• We need smarter agricultural practices to feed an ever-growing population. The number of farmers is declining, and climate change is becoming an increasingly worrying challenge that farmers are not fully aware of.
  • Access to information for rural farmers and architectural communities in developing countries (focusing on Africa)
  • Illiteracy of farmers, lack of resources, lack of access of information, poor transportation, poor markets, climate change (unpredictable weather).

What is the specific problem (So this affects 1b people… where is a specific concrete starting point where you see the need most)

  • India: Farmer suicides due to multiple factors (debt burden, monsoon failure). NOTE: most recent dataset is from 2015.
  • Illiterate farmers unaware of progress with understanding of crop rotation successes, drought resistant seeds, use of green manure, etc.
  • 2017 Famine crisis due to drought
    • Somalia — hasn’t seen rain in months
    • South Sudan — violence has displaced individuals from fertile land
    • Nigeria — violence and burning of villages leaves people unable to feed themselves
  • The empowerment and equality of women in developing nations. In Asia, women produce 60 percent of agricultural products, and in Africa that figure is 80 percent. However, these same women also are not given equal access to credit which could enable them to afford quality seeds, fertilizers, and water pumps, increasing their production and providing more food to their communities.

What’s a link between that and the environment you’re living (i.e. “Something closer to home”)

  •  In the US, it’s relatively easier to find farmers who generally do trust technology and are willing to try out new techniques. They understand the growing need for better methods, and find a personal economic benefit to embracing technology.


What types of 100B$ technology *might* be able to impact this (broad stroke – think crazy)

  • In the case of farmer debt, the blockchain could be used to figure out how this money is spent to figure out what’s not working, and potentially educate the farmers accordingly. Automated farming is also a potential tech that could be used.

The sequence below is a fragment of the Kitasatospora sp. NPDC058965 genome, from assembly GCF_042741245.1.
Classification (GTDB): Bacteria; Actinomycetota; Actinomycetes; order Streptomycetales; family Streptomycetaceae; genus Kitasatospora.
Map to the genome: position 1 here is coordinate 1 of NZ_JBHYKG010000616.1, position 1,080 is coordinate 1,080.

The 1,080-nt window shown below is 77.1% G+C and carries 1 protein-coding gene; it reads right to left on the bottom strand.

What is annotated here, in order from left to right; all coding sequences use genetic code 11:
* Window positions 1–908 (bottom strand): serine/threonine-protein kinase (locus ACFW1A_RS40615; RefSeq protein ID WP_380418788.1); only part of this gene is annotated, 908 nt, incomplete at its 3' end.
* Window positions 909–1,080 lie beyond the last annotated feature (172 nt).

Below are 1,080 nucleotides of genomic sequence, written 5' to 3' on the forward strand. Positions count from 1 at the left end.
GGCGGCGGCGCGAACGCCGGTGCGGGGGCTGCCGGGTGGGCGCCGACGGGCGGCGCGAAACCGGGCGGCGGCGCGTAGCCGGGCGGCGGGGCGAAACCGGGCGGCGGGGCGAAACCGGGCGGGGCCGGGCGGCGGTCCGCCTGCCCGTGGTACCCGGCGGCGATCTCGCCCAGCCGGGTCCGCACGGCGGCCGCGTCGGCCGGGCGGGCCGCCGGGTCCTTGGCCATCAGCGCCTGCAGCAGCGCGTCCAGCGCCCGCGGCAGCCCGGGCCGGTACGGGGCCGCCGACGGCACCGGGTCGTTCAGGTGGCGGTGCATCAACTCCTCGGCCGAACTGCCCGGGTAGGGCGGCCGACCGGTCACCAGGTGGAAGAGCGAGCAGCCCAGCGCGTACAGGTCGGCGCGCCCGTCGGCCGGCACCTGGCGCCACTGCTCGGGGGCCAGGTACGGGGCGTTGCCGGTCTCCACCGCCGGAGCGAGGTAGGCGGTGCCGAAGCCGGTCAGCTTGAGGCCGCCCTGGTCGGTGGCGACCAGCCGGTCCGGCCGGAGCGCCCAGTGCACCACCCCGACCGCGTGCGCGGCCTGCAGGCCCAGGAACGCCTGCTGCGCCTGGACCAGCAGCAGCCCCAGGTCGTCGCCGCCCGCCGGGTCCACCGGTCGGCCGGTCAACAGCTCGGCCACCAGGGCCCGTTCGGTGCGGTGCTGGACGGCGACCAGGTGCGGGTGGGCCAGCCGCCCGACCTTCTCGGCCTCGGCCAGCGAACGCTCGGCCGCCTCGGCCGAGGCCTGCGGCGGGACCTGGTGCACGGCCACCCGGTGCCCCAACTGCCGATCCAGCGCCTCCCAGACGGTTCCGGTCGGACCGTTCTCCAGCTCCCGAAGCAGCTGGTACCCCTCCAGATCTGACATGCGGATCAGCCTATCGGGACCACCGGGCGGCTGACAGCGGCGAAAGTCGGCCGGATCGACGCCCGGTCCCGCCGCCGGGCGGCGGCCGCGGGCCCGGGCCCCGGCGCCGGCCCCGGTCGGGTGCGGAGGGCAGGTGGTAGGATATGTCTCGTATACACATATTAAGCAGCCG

• In the case of climate change, machine learning could be used to alert the farmers of the changing seasons.
  • Drone Technology. Having drones transport produce to market and facilitate communication/transfer of goods. Automated phone calls.


3-5 links of resources that you have researched that specifically speak to you about this problem




Response- Einstein’s Dreams

Section 4 (28 June 1905 & Epilogue)

At the beginning of this passage, the author eludes to the concept of enjoying the present moment as a child and adult, together at the same moment in the story: a similar experience– awake and happy.  Then the next moment the adult has sprung from the present in the attempt to freeze the moment of time so that they can enjoy it longer.  In comparison in the child’s mind, they yearn to grow up as fast as possible to experience the next thing.  As a child, we yearn to grow to the age when we can really live and experience life; as an adult, we feel that life passes us too quickly and we only wish that it would slow down so that we can appreciate it more. Where is that delicate balance where we can just be happy with the moment we are currently present in and are not looking to the future or reminiscing the past? Is there an age where the scales tip from one want to the other?

Throughout the novel of Einstein’s Dreams, during the sections that talks about the specific experiences that Einstein went through, Einstein seemed to always be so busy with his work.  Always entangled in his mind and thoughts. Never truly present.  In the last Epilogue, Einstein had finished the mathematical model, his newly developed theory, that he had worked on for some time. As he handed the handwritten notes to the individual that would type out the document, it was the first time that he describes the feeling of being “empty.” He is truly in that moment observing the birds flying above the alps. He doesn’t yearn to correct his calculation or adjust his thought process.  He is in that moment, not in the past or thinking about the future.